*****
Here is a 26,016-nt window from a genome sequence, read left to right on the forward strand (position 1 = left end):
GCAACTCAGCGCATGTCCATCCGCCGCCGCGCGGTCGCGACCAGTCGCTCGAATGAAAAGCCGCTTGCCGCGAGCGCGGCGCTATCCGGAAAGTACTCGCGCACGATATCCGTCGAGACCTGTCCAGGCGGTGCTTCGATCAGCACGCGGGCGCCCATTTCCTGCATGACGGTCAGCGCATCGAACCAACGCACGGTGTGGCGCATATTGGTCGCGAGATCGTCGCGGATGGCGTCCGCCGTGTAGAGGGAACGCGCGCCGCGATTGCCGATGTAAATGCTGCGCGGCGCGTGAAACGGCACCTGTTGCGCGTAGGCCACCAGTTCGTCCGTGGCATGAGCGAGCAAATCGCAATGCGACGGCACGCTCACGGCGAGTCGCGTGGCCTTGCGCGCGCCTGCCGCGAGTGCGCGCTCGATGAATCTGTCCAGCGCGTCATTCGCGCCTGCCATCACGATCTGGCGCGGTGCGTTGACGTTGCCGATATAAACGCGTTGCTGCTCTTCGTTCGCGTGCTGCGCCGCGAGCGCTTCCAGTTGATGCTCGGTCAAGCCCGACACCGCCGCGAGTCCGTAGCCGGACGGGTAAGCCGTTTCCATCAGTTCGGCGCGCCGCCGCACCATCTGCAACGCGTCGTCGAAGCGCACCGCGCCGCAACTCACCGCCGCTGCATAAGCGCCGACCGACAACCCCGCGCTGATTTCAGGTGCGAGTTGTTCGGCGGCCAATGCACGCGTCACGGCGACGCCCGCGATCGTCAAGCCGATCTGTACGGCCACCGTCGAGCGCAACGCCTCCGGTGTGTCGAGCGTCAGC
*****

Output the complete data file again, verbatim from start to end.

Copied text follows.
Here is a 26,016-nt window from a genome sequence, read left to right on the forward strand (position 1 = left end):
GCAACTCAGCGCATGTCCATCCGCCGCCGCGCGGTCGCGACCAGTCGCTCGAATGAAAAGCCGCTTGCCGCGAGCGCGGCGCTATCCGGAAAGTACTCGCGCACGATATCCGTCGAGACCTGTCCAGGCGGTGCTTCGATCAGCACGCGGGCGCCCATTTCCTGCATGACGGTCAGCGCATCGAACCAACGCACGGTGTGGCGCATATTGGTCGCGAGATCGTCGCGGATGGCGTCCGCCGTGTAGAGGGAACGCGCGCCGCGATTGCCGATGTAAATGCTGCGCGGCGCGTGAAACGGCACCTGTTGCGCGTAGGCCACCAGTTCGTCCGTGGCATGAGCGAGCAAATCGCAATGCGACGGCACGCTCACGGCGAGTCGCGTGGCCTTGCGCGCGCCTGCCGCGAGTGCGCGCTCGATGAATCTGTCCAGCGCGTCATTCGCGCCTGCCATCACGATCTGGCGCGGTGCGTTGACGTTGCCGATATAAACGCGTTGCTGCTCTTCGTTCGCGTGCTGCGCCGCGAGCGCTTCCAGTTGATGCTCGGTCAAGCCCGACACCGCCGCGAGTCCGTAGCCGGACGGGTAAGCCGTTTCCATCAGTTCGGCGCGCCGCCGCACCATCTGCAACGCGTCGTCGAAGCGCACCGCGCCGCAACTCACCGCCGCTGCATAAGCGCCGACCGACAACCCCGCGCTGATTTCAGGTGCGAGTTGTTCGGCGGCCAATGCACGCGTCACGGCGACGCCCGCGATCGTCAAGCCGATCTGTACGGCCACCGTCGAGCGCAACGCCTCCGGTGTGTCGAGCGTCAGC